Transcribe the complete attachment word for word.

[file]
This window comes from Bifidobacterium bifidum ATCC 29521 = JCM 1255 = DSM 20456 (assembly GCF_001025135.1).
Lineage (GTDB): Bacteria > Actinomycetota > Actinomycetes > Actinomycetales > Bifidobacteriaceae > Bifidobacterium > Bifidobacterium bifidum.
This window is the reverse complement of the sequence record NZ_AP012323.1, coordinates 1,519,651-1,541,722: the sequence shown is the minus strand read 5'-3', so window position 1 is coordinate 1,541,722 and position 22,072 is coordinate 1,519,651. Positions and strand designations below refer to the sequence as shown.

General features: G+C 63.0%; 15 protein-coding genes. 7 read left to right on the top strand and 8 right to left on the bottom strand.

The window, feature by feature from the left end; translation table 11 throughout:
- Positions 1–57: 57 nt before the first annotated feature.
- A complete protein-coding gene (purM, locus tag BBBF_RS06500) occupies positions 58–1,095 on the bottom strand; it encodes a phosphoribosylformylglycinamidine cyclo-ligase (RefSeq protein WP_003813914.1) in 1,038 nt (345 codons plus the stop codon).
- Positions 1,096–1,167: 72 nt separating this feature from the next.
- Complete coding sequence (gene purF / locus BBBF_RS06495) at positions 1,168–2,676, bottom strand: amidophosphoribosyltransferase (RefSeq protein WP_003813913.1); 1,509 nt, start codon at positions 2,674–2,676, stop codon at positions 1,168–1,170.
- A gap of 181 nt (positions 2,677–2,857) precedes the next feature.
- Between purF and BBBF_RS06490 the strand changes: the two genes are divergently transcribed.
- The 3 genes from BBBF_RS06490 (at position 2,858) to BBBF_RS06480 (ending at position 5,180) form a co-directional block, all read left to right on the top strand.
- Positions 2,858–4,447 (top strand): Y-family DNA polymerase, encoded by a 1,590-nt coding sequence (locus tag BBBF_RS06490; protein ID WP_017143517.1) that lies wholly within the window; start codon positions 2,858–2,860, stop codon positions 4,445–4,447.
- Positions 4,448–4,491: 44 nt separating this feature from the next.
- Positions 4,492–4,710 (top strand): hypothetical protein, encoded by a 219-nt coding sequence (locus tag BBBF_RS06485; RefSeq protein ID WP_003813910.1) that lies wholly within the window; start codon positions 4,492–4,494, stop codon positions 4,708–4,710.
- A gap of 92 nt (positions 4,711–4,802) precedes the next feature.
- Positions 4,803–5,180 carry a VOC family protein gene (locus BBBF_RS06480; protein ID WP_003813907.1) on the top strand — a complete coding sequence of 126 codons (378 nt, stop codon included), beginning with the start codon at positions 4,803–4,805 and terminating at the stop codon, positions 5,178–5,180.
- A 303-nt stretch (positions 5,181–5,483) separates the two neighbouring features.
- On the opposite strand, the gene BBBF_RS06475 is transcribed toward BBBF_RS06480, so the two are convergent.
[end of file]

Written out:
This window comes from Bifidobacterium bifidum ATCC 29521 = JCM 1255 = DSM 20456 (assembly GCF_001025135.1).
Lineage (GTDB): Bacteria > Actinomycetota > Actinomycetes > Actinomycetales > Bifidobacteriaceae > Bifidobacterium > Bifidobacterium bifidum.
This window is the reverse complement of the sequence record NZ_AP012323.1, coordinates 1,519,651-1,541,722: the sequence shown is the minus strand read 5'-3', so window position 1 is coordinate 1,541,722 and position 22,072 is coordinate 1,519,651. Positions and strand designations below refer to the sequence as shown.

General features: G+C 63.0%; 15 protein-coding genes. 7 read left to right on the top strand and 8 right to left on the bottom strand.

The window, feature by feature from the left end; translation table 11 throughout:
- Positions 1–57: 57 nt before the first annotated feature.
- A complete protein-coding gene (purM, locus tag BBBF_RS06500) occupies positions 58–1,095 on the bottom strand; it encodes a phosphoribosylformylglycinamidine cyclo-ligase (RefSeq protein WP_003813914.1) in 1,038 nt (345 codons plus the stop codon).
- Positions 1,096–1,167: 72 nt separating this feature from the next.
- Complete coding sequence (gene purF / locus BBBF_RS06495) at positions 1,168–2,676, bottom strand: amidophosphoribosyltransferase (RefSeq protein WP_003813913.1); 1,509 nt, start codon at positions 2,674–2,676, stop codon at positions 1,168–1,170.
- A gap of 181 nt (positions 2,677–2,857) precedes the next feature.
- Between purF and BBBF_RS06490 the strand changes: the two genes are divergently transcribed.
- The 3 genes from BBBF_RS06490 (at position 2,858) to BBBF_RS06480 (ending at position 5,180) form a co-directional block, all read left to right on the top strand.
- Positions 2,858–4,447 (top strand): Y-family DNA polymerase, encoded by a 1,590-nt coding sequence (locus tag BBBF_RS06490; protein ID WP_017143517.1) that lies wholly within the window; start codon positions 2,858–2,860, stop codon positions 4,445–4,447.
- Positions 4,448–4,491: 44 nt separating this feature from the next.
- Positions 4,492–4,710 (top strand): hypothetical protein, encoded by a 219-nt coding sequence (locus tag BBBF_RS06485; RefSeq protein ID WP_003813910.1) that lies wholly within the window; start codon positions 4,492–4,494, stop codon positions 4,708–4,710.
- A gap of 92 nt (positions 4,711–4,802) precedes the next feature.
- Positions 4,803–5,180 carry a VOC family protein gene (locus BBBF_RS06480; protein ID WP_003813907.1) on the top strand — a complete coding sequence of 126 codons (378 nt, stop codon included), beginning with the start codon at positions 4,803–4,805 and terminating at the stop codon, positions 5,178–5,180.
- A 303-nt stretch (positions 5,181–5,483) separates the two neighbouring features.
- On the opposite strand, the gene BBBF_RS06475 is transcribed toward BBBF_RS06480, so the two are convergent.